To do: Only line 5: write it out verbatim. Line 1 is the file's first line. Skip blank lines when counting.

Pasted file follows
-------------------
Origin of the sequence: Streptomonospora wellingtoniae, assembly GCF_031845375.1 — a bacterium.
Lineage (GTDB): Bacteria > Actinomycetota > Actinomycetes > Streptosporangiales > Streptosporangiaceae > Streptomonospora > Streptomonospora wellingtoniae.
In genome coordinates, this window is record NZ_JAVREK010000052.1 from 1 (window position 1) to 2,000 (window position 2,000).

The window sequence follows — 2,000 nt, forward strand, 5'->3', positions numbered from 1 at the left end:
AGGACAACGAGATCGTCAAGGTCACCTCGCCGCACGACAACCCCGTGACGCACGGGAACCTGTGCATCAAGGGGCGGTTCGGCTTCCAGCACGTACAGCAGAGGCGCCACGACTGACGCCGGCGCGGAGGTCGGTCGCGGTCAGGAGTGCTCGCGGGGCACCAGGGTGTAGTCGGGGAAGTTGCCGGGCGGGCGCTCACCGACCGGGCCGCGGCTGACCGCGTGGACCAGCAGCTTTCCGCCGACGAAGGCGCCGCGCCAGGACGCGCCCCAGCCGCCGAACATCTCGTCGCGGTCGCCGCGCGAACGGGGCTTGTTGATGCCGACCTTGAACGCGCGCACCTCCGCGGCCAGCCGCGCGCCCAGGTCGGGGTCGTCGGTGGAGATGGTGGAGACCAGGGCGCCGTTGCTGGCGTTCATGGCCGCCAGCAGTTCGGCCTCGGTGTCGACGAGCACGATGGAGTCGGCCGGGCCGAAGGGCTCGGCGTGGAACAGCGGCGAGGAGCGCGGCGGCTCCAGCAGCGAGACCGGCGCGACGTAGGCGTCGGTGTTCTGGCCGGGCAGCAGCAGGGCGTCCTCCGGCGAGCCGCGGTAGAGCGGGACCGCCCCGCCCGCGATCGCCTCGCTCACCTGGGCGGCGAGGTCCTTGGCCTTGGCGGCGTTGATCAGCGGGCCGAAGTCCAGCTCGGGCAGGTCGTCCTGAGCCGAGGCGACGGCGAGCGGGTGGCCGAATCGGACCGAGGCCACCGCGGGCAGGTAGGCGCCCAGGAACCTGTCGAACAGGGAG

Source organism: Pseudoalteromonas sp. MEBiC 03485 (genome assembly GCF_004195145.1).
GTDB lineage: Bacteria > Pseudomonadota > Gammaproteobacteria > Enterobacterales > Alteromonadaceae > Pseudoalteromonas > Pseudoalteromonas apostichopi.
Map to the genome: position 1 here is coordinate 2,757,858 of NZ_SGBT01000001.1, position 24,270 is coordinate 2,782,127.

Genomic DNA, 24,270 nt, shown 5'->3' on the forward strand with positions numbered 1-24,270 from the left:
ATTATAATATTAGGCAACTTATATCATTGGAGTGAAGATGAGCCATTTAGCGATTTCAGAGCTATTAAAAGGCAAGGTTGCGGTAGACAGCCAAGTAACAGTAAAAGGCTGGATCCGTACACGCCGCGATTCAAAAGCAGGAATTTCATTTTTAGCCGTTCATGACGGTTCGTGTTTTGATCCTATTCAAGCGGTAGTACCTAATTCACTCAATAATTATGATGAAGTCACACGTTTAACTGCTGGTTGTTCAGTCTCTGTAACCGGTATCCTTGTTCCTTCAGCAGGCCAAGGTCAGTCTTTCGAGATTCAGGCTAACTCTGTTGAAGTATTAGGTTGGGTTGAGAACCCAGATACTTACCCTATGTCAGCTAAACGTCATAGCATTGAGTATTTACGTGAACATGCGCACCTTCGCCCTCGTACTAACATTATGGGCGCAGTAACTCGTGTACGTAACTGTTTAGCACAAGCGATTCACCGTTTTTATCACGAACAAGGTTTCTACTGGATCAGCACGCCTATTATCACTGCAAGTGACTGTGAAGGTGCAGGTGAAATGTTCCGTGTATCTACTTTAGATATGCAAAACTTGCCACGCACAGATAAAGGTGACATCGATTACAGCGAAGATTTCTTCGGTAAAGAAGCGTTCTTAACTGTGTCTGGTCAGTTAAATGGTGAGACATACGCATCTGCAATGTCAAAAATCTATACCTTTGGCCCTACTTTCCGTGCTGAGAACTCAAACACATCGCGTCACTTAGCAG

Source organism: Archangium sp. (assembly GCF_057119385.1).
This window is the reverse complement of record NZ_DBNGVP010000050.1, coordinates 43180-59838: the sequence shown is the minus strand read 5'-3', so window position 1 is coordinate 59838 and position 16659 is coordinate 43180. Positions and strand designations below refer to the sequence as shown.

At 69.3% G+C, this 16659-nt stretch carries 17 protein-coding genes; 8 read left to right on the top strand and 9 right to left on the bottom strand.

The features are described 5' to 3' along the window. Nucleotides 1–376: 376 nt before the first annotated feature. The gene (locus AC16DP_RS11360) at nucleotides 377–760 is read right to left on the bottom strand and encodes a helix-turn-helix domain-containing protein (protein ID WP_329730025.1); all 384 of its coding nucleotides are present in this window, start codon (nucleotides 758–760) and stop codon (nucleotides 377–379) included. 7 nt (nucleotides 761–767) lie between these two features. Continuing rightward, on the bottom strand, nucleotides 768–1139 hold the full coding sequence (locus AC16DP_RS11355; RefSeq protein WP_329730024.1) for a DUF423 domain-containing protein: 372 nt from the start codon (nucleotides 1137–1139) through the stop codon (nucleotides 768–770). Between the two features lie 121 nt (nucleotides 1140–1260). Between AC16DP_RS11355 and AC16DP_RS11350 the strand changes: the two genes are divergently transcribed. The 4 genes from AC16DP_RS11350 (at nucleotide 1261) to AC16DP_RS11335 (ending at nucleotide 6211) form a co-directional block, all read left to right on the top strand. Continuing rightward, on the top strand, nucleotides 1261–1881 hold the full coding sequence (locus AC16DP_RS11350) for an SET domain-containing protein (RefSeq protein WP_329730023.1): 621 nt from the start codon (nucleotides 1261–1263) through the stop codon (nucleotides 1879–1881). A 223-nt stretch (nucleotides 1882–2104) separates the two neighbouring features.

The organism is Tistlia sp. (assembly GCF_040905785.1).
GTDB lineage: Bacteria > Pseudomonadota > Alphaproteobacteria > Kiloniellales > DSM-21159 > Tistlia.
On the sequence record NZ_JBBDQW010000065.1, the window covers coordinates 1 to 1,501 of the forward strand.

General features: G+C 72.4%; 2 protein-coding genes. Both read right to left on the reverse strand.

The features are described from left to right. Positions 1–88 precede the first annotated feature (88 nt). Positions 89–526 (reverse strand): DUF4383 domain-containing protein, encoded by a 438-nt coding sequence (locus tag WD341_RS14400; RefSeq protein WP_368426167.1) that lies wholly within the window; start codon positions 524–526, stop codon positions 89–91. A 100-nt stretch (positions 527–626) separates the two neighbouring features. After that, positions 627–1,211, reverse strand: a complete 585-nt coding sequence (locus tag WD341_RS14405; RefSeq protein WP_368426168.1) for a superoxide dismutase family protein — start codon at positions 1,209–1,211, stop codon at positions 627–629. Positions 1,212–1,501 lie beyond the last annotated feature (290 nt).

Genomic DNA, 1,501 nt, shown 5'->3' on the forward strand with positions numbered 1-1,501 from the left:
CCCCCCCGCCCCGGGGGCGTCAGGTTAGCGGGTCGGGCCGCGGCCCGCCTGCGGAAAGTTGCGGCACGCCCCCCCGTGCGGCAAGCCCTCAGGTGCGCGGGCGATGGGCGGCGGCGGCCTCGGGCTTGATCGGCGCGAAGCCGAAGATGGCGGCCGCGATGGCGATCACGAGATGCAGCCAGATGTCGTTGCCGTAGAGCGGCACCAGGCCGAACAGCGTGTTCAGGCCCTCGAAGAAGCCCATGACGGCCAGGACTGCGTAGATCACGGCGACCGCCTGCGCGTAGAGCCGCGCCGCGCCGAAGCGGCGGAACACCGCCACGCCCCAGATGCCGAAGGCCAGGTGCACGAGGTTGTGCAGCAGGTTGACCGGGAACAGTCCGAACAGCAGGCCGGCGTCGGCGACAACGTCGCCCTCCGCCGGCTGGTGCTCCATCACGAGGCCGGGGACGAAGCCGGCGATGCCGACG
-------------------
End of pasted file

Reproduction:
AGGACAACGAGATCGTCAAGGTCACCTCGCCGCACGACAACCCCGTGACGCACGGGAACCTGTGCATCAAGGGGCGGTTCGGCTTCCAGCACGTACAGCAGAGGCGCCACGACTGACGCCGGCGCGGAGGTCGGTCGCGGTCAGGAGTGCTCGCGGGGCACCAGGGTGTAGTCGGGGAAGTTGCCGGGCGGGCGCTCACCGACCGGGCCGCGGCTGACCGCGTGGACCAGCAGCTTTCCGCCGACGAAGGCGCCGCGCCAGGACGCGCCCCAGCCGCCGAACATCTCGTCGCGGTCGCCGCGCGAACGGGGCTTGTTGATGCCGACCTTGAACGCGCGCACCTCCGCGGCCAGCCGCGCGCCCAGGTCGGGGTCGTCGGTGGAGATGGTGGAGACCAGGGCGCCGTTGCTGGCGTTCATGGCCGCCAGCAGTTCGGCCTCGGTGTCGACGAGCACGATGGAGTCGGCCGGGCCGAAGGGCTCGGCGTGGAACAGCGGCGAGGAGCGCGGCGGCTCCAGCAGCGAGACCGGCGCGACGTAGGCGTCGGTGTTCTGGCCGGGCAGCAGCAGGGCGTCCTCCGGCGAGCCGCGGTAGAGCGGGACCGCCCCGCCCGCGATCGCCTCGCTCACCTGGGCGGCGAGGTCCTTGGCCTTGGCGGCGTTGATCAGCGGGCCGAAGTCCAGCTCGGGCAGGTCGTCCTGAGCCGAGGCGACGGCGAGCGGGTGGCCGAATCGGACCGAGGCCACCGCGGGCAGGTAGGCGCCCAGGAACCTGTCGAACAGGGAG